Friday,24 November, 2017
Current issue | Issue 1278, (14 - 20 January 2016)
Friday,24 November, 2017
Issue 1278, (14 - 20 January 2016)

Ahram Weekly

‘Tears of joy’

President Abdel-Fattah Al-Sisi was given a standing ovation when he arrived at the Abbasiya Cathedral for Christmas Mass, reports Michael Adel

‘Tears of joy’
‘Tears of joy’
Al-Ahram Weekly

When President Abdel-Fattah Al-Sisi appeared at Christmas mass for the second year running he was met with cheers from a congregation thrilled that the president’s support for Copts remains firm.

Salafists, who for years told Muslims they should not congratulate Christians on their feasts, were once again shown that their fanaticism has no future in Egypt.

Though the Church had invited the president, his appearance was not announced in advance.

Welcoming the president, Pope Tawadros II spoke of national unity. “Egypt is beginning a new era, with new thinking and a new spirit. We are building it together as Egyptians, for the future of our sons,” he said.

The pope reminded the congregation that with the election of a new parliament Al-Sisi has fulfilled his promises regarding the roadmap, and voiced the hope the new parliament will live up to the nation’s expectations.

Synod Secretary Father Raphael commented on the president’s mingling with the crowds. Al-Sisi felt “safe” among the congregation, he said. Raphael praised the president for embracing and talking to a child among the congregation. The gesture, he said, showed Al-Sisi’s compassion for all children.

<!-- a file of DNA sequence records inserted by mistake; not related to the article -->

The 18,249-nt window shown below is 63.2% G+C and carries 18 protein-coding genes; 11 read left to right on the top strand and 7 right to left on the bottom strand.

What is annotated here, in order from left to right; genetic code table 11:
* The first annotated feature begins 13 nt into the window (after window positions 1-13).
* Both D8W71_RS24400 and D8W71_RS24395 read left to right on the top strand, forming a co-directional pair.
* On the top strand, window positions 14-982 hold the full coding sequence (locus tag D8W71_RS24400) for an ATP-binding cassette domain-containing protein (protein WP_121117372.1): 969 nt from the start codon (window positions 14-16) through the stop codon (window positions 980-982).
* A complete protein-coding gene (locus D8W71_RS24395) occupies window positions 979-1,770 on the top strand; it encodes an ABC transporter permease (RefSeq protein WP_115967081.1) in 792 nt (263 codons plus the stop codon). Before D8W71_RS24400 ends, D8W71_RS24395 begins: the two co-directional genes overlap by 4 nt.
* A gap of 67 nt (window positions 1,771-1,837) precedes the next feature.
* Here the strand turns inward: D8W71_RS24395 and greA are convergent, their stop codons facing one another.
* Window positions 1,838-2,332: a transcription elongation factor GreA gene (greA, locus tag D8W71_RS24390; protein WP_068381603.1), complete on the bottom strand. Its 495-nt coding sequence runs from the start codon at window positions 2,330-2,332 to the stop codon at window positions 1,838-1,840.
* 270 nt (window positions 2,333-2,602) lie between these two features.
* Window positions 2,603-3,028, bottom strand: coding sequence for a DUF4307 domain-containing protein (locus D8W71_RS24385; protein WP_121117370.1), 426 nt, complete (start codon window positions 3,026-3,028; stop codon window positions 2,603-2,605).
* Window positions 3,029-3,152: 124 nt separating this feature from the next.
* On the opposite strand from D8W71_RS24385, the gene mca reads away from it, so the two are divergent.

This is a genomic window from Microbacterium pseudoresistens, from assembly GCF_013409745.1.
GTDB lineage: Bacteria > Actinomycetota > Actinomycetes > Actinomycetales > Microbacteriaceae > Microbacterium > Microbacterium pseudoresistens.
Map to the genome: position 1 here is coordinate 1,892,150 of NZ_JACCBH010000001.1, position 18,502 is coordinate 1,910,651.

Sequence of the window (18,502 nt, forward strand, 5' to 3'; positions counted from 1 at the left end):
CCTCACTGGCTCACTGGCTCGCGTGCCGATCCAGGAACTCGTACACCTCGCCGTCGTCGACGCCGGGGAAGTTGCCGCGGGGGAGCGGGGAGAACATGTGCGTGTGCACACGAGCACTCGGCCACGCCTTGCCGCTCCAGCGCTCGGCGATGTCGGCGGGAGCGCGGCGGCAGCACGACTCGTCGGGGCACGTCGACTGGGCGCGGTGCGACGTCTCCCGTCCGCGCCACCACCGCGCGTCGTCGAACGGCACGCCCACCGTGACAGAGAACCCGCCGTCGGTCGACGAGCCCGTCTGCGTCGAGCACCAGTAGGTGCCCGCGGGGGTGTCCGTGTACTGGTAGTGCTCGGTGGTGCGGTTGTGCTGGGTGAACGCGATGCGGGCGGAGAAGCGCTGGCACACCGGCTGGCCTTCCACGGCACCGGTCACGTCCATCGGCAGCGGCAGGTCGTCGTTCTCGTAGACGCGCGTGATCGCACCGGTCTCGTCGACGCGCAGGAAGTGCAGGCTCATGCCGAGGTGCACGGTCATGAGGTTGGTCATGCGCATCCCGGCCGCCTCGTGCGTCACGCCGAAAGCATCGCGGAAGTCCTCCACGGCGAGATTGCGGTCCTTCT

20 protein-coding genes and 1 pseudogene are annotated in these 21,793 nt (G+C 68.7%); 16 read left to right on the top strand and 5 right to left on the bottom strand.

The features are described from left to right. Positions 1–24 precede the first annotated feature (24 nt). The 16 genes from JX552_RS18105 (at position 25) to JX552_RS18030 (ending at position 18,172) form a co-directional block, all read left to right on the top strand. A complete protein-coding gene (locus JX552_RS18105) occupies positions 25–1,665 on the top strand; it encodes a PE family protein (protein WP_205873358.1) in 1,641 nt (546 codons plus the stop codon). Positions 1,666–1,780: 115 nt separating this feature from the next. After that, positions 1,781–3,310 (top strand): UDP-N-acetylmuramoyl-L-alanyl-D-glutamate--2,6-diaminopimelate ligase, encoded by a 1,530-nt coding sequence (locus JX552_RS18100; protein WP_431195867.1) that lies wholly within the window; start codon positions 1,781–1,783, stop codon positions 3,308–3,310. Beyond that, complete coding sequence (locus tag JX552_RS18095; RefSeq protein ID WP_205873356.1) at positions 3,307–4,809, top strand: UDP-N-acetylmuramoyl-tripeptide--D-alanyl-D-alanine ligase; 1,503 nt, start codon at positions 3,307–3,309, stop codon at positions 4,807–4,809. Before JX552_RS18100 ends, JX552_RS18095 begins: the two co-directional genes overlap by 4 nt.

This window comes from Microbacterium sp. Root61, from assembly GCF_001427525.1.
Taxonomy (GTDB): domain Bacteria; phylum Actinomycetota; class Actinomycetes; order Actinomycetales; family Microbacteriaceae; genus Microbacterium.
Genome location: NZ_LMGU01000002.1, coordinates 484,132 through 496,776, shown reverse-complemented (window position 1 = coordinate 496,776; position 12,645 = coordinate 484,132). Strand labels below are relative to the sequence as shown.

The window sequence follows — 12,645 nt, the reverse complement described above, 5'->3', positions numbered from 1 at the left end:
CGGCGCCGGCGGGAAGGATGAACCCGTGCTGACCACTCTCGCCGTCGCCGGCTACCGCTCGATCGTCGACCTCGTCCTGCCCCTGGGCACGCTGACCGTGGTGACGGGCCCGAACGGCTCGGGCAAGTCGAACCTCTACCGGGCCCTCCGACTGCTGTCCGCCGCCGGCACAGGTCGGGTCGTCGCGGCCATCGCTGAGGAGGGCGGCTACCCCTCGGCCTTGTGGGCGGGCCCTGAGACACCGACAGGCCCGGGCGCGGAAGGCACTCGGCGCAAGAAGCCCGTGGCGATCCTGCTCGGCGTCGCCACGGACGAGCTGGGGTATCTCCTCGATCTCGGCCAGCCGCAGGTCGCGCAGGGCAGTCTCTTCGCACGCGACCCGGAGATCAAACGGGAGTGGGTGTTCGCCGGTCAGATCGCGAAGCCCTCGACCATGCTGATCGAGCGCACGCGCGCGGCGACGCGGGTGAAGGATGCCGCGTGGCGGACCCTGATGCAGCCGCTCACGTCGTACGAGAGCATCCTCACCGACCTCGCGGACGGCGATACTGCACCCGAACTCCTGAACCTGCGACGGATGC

In another gesture of support to the community, Al-Sisi appointed several Copts to parliament. His strong reaction to the massacre of Copts in Libya by the Islamic State group, and instructions to the army to rebuild churches vandalised after the dispersal of the Rabaa sit-in, had already ensured that he is supported by an overwhelming majority of Copts.

In a short speech at the Abbasiya Cathedral, Al-Sisi apologised for delays in the restoration of churches attacked by extremists following the dispersal of the Rabaa sit-in and promised all work will be completed by next Christmas.

Father Binyamin, chair of the Church’s Crisis Committee, said that of the 72 churches vandalised by extremists, 16 have been fully restored and work on the remaining 56 is ongoing. Most damaged churches are in southern Egypt.

The first stage of repairs was completed at a cost of LE63 million. The second stage is expected to cost LE120 million. The army is not only carrying out the work but shouldering all costs.

An initiative by the grand imam of Al-Azhar to collect donations for rebuilding churches has raised LE1.2 million.
Episcopal Church Bishop Monir Hanna Anis said words could not describe the excitement at the Cathedral when Al-Sisi arrived.

Coptic parliamentarians were also full of praise for the president. Inji Ibrahim, who won a seat as part of the “For the Love of Egypt” list, said the visit sent a message of peace. MP Magdi Malak Maximus said Al-Sisi’s appearance at the cathedral had “brought joy to the hearts of all Egyptians, not just Copts.”

MP for Shobra district John Talaat stressed how the visit underlined national unity, while Mona Mounir said, “Tears of joy ran down from the eyes of the members of the congregation on seeing the president.”

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